1. WU for piano solo (2002-03)

Eve Egoyan specializes in the performance of new works. She has appeared as a soloist in Canada, England, France, Germany, Japan and the United States. Her recordings include Hidden Corners/Recoins (music of Eric Satie), thethingsinbetween, The Art of Touching the Keyboard, and another single composer disc, Asking by Maria de Alvear. www.eveegoyan.com

Rudolf Komorous is an old composer, born and educated in Prague. In 1969 he moved to Canada and was appointed Director of the School of Music at the University of Victoria and later Director of the School for Contemporary Arts at Simon Fraser University. His latest CD, Strange Sphere, was recently released by Artifact Music. Now retired, he lives in Victoria, British Columbia.

Notes for the performance:

Wu is a piece in one movement. However, it comprises 31 segments which are divided by rests (from one to four beats). The rests should be performed exactly in the tempo of the segment they end.

The segments are to be played in the following order:

• number 1

• numbers 2 – 10 (in any order of the performer’s choice)

• number 11

• numbers 12 – 20 (in any order of the performer’s choice)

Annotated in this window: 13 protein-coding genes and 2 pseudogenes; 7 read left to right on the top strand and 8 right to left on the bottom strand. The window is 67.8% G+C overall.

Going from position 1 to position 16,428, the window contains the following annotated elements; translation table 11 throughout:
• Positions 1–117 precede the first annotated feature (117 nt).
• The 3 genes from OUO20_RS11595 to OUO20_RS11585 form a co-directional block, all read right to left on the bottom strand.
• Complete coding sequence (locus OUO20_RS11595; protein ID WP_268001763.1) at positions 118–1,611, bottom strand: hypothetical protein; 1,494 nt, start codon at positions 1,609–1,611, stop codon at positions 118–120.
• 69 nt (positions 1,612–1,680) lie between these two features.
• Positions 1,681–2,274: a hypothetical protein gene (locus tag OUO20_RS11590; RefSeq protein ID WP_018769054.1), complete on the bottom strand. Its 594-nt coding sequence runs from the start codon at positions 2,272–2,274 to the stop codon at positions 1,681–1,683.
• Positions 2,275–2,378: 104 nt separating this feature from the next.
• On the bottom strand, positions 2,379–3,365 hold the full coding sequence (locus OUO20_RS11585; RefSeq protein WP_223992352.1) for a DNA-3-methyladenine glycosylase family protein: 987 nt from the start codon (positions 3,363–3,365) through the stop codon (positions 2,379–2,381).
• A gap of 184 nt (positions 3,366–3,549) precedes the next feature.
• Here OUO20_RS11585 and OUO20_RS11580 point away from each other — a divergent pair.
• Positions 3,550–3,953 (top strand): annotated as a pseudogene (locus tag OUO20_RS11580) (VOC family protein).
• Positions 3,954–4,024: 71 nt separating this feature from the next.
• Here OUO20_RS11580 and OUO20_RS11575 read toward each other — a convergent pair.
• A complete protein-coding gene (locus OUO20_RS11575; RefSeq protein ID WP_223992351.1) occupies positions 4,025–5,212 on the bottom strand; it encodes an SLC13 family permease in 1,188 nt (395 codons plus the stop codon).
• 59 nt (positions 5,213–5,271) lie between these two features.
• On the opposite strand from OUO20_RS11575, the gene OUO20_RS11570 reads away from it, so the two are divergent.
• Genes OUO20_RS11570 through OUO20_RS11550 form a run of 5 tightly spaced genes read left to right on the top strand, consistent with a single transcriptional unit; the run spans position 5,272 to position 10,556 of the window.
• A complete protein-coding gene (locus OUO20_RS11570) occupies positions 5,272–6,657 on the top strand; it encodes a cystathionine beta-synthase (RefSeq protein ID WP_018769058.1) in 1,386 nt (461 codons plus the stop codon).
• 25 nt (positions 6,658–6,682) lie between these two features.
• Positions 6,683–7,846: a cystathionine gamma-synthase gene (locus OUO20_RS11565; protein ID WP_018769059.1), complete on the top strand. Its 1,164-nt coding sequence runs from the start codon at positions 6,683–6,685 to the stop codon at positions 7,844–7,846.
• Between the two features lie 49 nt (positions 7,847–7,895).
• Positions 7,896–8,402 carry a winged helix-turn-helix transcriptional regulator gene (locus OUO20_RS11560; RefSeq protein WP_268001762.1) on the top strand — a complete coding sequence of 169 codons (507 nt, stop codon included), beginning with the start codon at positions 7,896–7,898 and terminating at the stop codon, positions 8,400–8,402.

• number 21

• numbers 22 – 30 (in any order of the performer’s choice)

• number 31

The tempo throughout is slow, yet it varies from segment to segment. The tempi are given by the duration times (including the ending rests) which are given at the end of each segment. The indicated durations should be considered average times. In the performance they may vary according to the player’s temperament and feeling of the music. It is fully acceptable if segments of the durations from 15 seconds to 1 minute 15 seconds are performed up to 6 seconds shorter or longer, those of longer durations up to 12 seconds either way. The tempo is expected to fluctuate slightly within the segment.

Dynamics of this calm piece are left to the performer’s imagination. Pedalling should be used to enhance the quality of sound, NOT to let consecutive notes sound together.

The music is often written on one staff only. The player can use either hand, or both, as convenient.

Duration: about one hour.